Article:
Through 10 shutout innings, Jake Latz was cementing a spot in LSU’s weekend rotation, flummoxing a young LSU lineup with his low-90s fastball and a plus breaking ball he’s still yet to throw in a college game.
He jogged out for the 11th.
“It just kind of flared up all of a sudden,” Latz said Friday. “A couple warm-up pitches and then once I started throwing again, it felt like the same thing happened all over again. I had to tell them.”
Latz had another MRI and saw three doctors before surgery on Nov. 9 placed a screw near the bone in his throwing elbow. It now presented itself as more of a stress fracture than the originally diagnosed stress reaction that forced the freshman left-hander to redshirt last season.
The first arm injury of Latz’s baseball career now threatened to take away a second straight season.
“It was devastating,” Latz said. “I was down, didn’t want to talk about it. It was something I wanted to get past me.”
A four-to-six month rehab was forecast. Latz passed the 12th week of that rehab — a quarantined period inside the training room and away from teammates — Monday.
“You feel like you’re on an island,” LSU pitching coach Alan Dunn said. “You’ve got all that time to kind of mentally digest it. … I was hurt my whole career. I know what he’s feeling. It rips your guts out, man. Knowing that he put so much time into get back and then that happens.”
Dunn took a deep sigh Friday when asked about Latz’s brilliant fall that came to an abrupt finish. He and LSU coach Paul Mainieri spoke of one outing — a four-inning stint where Latz struck out seven.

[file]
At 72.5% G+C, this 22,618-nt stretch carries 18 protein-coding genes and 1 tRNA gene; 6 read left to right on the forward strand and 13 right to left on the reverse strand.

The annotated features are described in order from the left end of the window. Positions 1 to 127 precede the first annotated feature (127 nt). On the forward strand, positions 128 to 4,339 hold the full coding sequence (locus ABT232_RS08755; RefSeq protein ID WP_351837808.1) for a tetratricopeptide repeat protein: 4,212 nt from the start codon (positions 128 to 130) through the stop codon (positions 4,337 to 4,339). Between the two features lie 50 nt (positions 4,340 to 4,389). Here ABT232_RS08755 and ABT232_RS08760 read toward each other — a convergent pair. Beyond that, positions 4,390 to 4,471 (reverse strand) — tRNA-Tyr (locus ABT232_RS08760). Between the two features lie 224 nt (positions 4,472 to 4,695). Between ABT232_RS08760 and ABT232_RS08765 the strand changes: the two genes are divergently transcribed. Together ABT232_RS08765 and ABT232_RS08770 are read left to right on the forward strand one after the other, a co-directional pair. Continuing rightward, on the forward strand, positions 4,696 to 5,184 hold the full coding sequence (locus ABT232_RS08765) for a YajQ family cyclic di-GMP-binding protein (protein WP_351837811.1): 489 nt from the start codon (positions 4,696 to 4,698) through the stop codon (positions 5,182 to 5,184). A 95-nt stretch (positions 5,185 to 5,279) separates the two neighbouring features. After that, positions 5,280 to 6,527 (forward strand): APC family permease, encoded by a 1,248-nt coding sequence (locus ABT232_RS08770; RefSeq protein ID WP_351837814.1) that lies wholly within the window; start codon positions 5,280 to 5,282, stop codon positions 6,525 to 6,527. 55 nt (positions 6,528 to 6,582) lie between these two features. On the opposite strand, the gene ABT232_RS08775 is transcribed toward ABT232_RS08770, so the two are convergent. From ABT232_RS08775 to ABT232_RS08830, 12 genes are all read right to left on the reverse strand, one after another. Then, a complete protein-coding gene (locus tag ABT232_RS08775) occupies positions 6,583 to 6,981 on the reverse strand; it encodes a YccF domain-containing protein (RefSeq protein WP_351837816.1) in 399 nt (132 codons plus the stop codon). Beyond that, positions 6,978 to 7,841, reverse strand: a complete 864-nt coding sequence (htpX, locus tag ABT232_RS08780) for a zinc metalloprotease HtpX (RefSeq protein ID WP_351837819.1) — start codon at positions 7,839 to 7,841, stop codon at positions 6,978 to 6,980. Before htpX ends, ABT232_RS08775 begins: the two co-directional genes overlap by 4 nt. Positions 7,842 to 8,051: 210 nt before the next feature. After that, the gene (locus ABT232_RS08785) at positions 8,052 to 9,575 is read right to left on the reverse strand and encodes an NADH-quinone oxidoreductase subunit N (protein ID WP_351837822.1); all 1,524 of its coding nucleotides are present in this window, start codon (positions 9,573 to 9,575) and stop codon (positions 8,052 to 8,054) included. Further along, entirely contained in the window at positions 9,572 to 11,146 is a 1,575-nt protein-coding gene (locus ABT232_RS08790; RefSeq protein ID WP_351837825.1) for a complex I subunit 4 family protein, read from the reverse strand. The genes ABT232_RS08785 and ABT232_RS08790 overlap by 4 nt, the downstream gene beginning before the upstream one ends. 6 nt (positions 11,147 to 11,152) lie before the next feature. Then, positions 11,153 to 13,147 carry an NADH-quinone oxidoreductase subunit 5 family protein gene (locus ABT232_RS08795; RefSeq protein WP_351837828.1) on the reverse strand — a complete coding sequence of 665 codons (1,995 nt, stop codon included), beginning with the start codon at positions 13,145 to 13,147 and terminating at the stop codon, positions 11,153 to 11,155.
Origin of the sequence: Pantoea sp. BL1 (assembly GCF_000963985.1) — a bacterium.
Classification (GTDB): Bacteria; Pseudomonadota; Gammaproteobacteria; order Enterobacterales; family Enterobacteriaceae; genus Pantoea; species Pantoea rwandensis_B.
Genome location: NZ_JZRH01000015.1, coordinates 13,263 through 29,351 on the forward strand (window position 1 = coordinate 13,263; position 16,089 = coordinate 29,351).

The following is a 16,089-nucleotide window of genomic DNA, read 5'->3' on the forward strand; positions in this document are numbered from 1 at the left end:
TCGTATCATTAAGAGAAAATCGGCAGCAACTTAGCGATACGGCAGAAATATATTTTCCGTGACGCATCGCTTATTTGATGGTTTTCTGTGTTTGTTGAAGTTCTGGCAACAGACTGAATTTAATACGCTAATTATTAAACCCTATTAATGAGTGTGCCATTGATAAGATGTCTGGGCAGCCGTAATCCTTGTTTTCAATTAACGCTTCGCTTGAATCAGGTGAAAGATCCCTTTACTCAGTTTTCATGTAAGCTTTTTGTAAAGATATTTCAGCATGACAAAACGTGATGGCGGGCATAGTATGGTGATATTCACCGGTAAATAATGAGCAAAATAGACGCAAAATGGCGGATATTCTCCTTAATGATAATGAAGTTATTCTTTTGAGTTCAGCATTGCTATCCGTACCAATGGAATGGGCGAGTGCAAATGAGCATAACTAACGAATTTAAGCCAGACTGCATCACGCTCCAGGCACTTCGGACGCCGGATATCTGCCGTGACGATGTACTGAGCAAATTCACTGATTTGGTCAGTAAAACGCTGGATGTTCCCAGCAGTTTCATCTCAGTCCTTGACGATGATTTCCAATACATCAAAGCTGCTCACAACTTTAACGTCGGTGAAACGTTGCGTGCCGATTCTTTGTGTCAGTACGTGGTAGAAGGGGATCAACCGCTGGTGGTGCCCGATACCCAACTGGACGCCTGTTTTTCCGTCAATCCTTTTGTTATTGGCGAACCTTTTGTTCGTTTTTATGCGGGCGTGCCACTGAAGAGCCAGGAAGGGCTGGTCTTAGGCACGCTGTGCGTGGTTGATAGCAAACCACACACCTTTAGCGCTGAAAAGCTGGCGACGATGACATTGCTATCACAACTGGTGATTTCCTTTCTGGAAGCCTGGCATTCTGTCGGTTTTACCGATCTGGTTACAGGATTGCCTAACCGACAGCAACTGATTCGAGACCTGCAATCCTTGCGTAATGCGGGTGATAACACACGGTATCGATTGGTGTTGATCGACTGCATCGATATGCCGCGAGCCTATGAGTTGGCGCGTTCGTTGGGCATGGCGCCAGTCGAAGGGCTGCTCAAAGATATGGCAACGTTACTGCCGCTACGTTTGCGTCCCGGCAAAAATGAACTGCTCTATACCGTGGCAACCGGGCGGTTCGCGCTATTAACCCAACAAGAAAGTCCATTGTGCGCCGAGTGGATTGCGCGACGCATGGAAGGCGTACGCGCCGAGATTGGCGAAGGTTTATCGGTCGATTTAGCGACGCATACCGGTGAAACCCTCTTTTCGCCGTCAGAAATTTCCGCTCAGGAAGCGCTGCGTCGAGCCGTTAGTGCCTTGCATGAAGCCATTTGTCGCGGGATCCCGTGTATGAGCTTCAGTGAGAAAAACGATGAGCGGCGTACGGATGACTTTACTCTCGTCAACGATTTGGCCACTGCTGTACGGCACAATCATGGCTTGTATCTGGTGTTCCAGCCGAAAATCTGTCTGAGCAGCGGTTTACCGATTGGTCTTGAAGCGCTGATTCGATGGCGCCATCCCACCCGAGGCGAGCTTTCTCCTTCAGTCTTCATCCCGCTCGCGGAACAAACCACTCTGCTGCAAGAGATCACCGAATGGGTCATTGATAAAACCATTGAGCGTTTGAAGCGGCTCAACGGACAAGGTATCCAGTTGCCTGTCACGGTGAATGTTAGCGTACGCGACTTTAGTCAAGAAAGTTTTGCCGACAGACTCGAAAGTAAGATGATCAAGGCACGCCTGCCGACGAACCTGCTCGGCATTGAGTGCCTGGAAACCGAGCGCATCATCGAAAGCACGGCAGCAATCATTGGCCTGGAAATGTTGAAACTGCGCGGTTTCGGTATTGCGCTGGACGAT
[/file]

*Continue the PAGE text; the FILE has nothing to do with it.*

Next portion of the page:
The rotation that’s struggled to find a third arm for the past two seasons seemed to, finally, have its man.
“I had a strong feeling that he would crack our three or four-man rotation, and before you know it he’s going to be one of the top pitchers in the SEC,” Mainieri said. “When we get him, he’ll make us better.
Latz mentioned those high hopes. The high school accomplishments — he was the 2014 Illinois Player of the Year — and MLB interest Latz drew are well-documented.
Latz was the third-highest drafted high school player in that class — an 11th-round pick by the Blue Jays — not to sign a professional contract.
“Things happen for a reason and that’s what I was feeling in my heart when I chose my decision,” Latz said. “I’m going to stick with it and not look back. There’s no telling what would have happened. But this is what happened, this is what I chose, this is my life and I’m going to roll with it.”
He hopes to begin playing catch by next week. Latz has heard of players pitching six weeks after that, but he’s hesitant to set any timetable. Mainieri’s “holding out hope” for a late April return.
High school teammate and current roommate Mike Papierski sensed more positivity from Latz, who he’s known since he was 8, in the past two weeks. Latz says he wasn’t depressed.
A self-described man of God, Latz spent the weeks following the surgery in prayer, rationalizing that he was put through this two-year ordeal for a reason and the lessons it has taught him can strengthen his resolve.
“I’m happy at myself that I was able to stick through it all,” Latz said. “Hopefully, I kind of feel that this is all going to pay off in the end and once I’m ready to go, I’m going to show what I’m made of.”